Scriptural Giants: Saul Becomes Paul

“Scriptural Giants: Saul Becomes Paul,” Friend, Oct. 1986, 48

Scriptural Giants:
Saul Becomes Paul
(Part 2)

(See Acts 20–28.)

On his way to Damascus to continue his persecution of the Christians, Saul was enveloped by a heavenly light. The voice of the Lord asked, “Saul, Saul, why persecutest thou me?” Stunned, Saul suffered three days of blindness and torment. Then, having repented, his sight was restored and he was baptized. Saul, who came to be known as Paul, spent many years learning and teaching the gospel.

During his four major missionary journeys Paul preached the gospel and performed many miracles.

One time a young man named Eutychus was sitting in an upstairs window of a dwelling, listening to Paul preach. As midnight approached, Eutychus fell asleep, toppled from the window, and seemed to be dead. Paul ran downstairs and, holding the lifeless body, said, “Trouble not yourselves; for his life is in him.” Eutychus recovered and went back upstairs, where he listened to Paul preach until the break of day.

After his third missionary journey Paul returned to Jerusalem to celebrate Pentecost. Despite the warning that the Jews would capture him and turn him over to the Gentiles, Paul was captured, as feared, and the chief captain ordered that Paul be taken into the castle and whipped with metal studded leather thongs. Then, upon discovering that Paul was a citizen of Rome, the captain was afraid to harm him and had Paul brought before a council of the chief priests. The priests began to argue among themselves so much that the chief captain, fearing that the people would tear Paul apart, had Paul taken back to the safety of the castle.

That night the Lord appeared to Paul and said, “Be of good cheer, Paul: for as thou hast testified of me in Jerusalem, so must thou bear witness also at Rome.”

Upon learning of a plot to kill Paul, the chief captain ordered two hundred soldiers, seventy horsemen, and two hundred spearmen to take Paul under cover of darkness to Felix the governor, who agreed to hear his case.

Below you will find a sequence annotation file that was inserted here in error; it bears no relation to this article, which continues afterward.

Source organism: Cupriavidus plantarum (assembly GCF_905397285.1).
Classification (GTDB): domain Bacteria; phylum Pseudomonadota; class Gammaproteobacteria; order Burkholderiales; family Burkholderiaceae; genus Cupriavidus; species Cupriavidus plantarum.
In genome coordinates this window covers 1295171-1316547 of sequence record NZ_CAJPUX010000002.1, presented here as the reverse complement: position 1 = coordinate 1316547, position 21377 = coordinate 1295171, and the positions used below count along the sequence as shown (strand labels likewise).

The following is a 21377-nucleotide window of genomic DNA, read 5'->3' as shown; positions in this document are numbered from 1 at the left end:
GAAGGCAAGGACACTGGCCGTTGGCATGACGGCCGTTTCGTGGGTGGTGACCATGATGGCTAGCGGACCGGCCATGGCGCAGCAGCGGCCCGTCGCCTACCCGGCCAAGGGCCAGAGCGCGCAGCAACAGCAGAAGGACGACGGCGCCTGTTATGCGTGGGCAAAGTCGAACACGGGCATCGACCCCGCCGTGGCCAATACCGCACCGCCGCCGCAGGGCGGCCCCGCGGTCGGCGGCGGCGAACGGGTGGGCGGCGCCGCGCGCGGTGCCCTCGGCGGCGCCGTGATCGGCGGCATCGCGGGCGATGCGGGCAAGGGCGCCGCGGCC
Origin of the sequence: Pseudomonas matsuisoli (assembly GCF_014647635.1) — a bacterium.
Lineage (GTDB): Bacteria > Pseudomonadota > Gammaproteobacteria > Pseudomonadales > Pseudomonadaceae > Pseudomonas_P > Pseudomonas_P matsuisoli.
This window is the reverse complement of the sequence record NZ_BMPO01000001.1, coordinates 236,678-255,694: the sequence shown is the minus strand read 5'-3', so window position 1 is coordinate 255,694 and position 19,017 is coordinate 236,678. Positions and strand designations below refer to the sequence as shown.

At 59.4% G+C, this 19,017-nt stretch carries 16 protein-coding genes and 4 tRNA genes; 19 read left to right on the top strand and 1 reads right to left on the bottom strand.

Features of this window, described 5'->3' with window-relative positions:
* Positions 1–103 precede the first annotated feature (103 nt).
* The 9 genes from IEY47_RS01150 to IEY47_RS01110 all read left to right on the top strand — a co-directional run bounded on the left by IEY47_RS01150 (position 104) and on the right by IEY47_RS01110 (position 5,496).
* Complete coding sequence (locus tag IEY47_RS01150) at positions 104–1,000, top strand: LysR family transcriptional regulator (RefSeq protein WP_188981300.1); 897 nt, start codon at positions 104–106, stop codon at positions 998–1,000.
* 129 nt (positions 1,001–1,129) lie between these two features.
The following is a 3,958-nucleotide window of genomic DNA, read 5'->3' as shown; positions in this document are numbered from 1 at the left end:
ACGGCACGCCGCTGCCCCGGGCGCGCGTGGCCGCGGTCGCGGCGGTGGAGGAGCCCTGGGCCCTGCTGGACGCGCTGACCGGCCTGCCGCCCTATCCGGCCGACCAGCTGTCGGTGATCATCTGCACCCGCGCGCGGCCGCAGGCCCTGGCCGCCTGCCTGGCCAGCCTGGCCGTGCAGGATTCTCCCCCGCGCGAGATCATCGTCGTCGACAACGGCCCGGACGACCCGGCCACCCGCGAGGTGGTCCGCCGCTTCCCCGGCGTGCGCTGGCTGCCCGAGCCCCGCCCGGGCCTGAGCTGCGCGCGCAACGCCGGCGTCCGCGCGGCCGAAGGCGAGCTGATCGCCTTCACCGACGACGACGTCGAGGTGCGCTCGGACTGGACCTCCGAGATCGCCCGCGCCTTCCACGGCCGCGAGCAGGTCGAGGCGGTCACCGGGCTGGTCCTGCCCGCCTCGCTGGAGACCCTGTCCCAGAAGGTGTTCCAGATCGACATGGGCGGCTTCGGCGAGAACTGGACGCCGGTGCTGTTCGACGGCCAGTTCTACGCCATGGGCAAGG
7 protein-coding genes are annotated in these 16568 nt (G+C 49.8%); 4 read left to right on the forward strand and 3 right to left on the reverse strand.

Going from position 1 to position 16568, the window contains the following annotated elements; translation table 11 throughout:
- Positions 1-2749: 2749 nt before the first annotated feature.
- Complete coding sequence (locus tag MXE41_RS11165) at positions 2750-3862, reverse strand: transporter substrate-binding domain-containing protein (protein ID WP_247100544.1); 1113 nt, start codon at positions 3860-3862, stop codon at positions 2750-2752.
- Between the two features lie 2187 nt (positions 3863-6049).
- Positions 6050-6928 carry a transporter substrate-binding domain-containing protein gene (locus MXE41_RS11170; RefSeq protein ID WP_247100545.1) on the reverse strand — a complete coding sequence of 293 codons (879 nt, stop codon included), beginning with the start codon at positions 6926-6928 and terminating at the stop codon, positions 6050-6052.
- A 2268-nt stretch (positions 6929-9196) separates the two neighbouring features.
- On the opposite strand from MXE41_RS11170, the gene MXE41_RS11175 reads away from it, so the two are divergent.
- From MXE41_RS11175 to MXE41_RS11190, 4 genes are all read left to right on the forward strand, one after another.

No fault could be found with Paul, but Felix would not let him go, and Paul was held prisoner there for two years. Finally it was decided that Paul should be tried before King Agrippa.

Paul stood boldly before the king and told his story with great conviction and bore his testimony that Jesus is the Christ. King Agrippa was impressed and said to Paul, “Almost thou persuadest me to be a Christian.”

Agrippa knew that Paul had done nothing wrong, but because Paul had appealed his case to Caesar, Agrippa could not set Paul free. Paul was placed in the custody of a centurion named Julius, who was to take Paul by ship to Italy to appear before Caesar.

After sailing for many days, the ship came to dangerous waters. Paul warned the soldiers that they were in danger, but the centurion didn’t believe him. Soon a tempest arose and tossed the ship about for many days, and all those on board fought for their lives.

One day Paul told the others, “I exhort you to be of good cheer: for there shall be no loss of any man’s life among you, but of the ship.

“For there stood by me this night the angel of God, …

“Saying, Fear not, Paul; thou must be brought before Caesar: and, lo, God hath given thee all them that sail with thee.”

After fourteen stormy days land was sighted, and the ship was anchored to keep it from being thrown upon the rocks. Some of the sailors were about to flee in a small boat, but Paul told Julius, “Except these abide in the ship, ye cannot be saved.” So the soldiers cut the ropes, and the empty boat fell into the angry sea.

As day approached, Paul instructed the men to eat so that they would have strength for the tasks before them. Then he took bread, blessed it, and ate. Encouraged, the others also ate.

After the meal they lightened the ship by throwing their wheat overboard. Then they set out for shore. When the ship ran aground, the violent waves began to tear it apart. The soldiers, fearing for their own lives if the prisoners escaped, wanted to kill them. Julius, however, had grown to trust Paul and did not want him harmed. He commanded everyone to jump into the sea and try to make it to shore. Miraculously all of them made it through the turbulent waters to the island of Melita, where the people cared for them.

Three months later a ship stopped at Melita and took the men to Rome. When they arrived, Paul was permitted to dwell by himself with only one soldier to guard him. For the next two years Paul continued to preach the gospel to any who would listen.

After Paul was released, he traveled and taught the gospel for four more years. But wicked people still wanted to take his life, and he was again taken prisoner to Rome. This time he was killed for being a Christian.

Painting by James Clark